While the handheld controller has long become the standard in the gaming industry and even been surpassed by innovative peripherals such as that employed by the Nintendo Wii, there was an earlier time when games were played differently.
Back in the eighties, the joystick was king, long before even the mouse had become a staple of home computers. In the days of the Commodore 64 and Sinclair ZX Spectrum there was one joystick that stood head and shoulders above the rest, with its pistol-grip, multi-buttoned design defining the way in which many games were played for a long period of time. That joystick was the Cheetah 125.
Produced by Cardiff-based Cheetah Marketing, the 125 was released in 1986, just a few years after Commodore and Sinclair launched their hugely successful home computers. While earlier joysticks featured a much more basic design, with a simple pole sticking out of a square box with only one ‘fire’ button, the Cheetah 125 was a revelation.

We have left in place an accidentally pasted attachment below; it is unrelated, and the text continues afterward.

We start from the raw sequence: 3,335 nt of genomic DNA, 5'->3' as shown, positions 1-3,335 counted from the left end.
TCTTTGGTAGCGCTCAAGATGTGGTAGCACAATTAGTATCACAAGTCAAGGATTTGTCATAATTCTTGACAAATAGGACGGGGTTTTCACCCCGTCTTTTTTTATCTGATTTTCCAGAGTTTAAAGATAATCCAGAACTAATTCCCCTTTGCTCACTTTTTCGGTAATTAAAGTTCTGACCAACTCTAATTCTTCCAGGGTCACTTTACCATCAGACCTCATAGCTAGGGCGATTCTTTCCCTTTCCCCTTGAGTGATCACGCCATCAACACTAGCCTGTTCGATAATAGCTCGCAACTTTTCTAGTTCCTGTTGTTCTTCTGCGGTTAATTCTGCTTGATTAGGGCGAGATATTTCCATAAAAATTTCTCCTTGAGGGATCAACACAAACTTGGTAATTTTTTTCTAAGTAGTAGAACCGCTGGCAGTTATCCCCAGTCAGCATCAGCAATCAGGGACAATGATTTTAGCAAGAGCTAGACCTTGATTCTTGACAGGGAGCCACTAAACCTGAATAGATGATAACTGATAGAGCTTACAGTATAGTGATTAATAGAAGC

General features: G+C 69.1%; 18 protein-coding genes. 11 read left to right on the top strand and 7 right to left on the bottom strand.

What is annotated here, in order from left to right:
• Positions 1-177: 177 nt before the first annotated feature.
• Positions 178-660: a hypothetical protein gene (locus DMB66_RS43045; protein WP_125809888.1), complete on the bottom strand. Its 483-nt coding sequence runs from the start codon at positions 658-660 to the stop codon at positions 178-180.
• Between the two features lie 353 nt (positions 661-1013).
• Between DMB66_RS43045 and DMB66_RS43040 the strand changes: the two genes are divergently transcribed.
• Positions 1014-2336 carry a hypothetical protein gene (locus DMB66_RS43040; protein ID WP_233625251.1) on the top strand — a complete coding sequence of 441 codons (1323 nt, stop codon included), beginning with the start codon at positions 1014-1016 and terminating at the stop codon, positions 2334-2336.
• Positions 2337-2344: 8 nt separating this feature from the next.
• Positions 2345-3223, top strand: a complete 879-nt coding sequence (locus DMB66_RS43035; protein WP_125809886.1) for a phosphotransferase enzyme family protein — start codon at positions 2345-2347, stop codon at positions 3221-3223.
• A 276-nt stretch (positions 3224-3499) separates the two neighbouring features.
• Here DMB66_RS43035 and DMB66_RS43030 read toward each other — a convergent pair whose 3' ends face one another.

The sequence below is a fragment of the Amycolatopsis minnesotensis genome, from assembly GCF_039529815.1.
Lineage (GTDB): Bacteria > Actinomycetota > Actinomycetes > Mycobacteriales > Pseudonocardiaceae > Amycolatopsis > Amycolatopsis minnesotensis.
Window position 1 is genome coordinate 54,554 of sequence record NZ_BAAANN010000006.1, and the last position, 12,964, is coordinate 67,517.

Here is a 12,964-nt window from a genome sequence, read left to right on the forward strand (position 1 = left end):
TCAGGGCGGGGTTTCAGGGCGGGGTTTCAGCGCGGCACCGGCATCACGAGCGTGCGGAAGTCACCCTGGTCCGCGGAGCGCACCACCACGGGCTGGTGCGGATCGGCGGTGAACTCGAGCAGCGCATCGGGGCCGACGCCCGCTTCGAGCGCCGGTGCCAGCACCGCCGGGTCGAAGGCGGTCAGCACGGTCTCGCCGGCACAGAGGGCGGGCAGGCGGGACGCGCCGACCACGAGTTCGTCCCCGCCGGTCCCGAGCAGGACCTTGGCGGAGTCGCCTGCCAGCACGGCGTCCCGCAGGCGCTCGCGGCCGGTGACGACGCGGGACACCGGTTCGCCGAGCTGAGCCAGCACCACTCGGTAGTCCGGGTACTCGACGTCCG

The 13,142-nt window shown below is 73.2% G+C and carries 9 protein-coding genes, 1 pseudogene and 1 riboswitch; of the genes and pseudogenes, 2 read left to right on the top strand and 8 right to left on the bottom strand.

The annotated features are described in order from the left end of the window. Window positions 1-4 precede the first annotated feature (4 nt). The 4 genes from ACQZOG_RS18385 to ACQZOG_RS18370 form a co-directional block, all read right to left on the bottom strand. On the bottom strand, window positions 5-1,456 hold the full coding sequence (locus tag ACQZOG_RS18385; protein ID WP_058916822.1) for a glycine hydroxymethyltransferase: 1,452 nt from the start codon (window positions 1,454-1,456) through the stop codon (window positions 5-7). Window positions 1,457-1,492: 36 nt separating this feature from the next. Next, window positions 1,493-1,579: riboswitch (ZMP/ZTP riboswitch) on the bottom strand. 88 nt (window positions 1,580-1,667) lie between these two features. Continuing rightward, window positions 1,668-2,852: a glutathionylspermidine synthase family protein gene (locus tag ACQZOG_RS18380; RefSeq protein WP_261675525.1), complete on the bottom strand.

Cheetah’s controller looked like something taken straight out of the cockpit of a fighter plane, a timely design since ’86 was the same year that Top Gun came out. While flight simulators had by this time become popular the Cheetah 125 was not restricted to that kind of title and was perfect for any kind of fast-action game that required frenetic button-bashing.
It may seem strange to have such happy memories of a piece of tech which literally made our fingers bleed, but the Cheetah 125 is a landmark in home computing that reminds us of many happy hours playing Elite, Ace and Paperboy when we should have been doing our homework.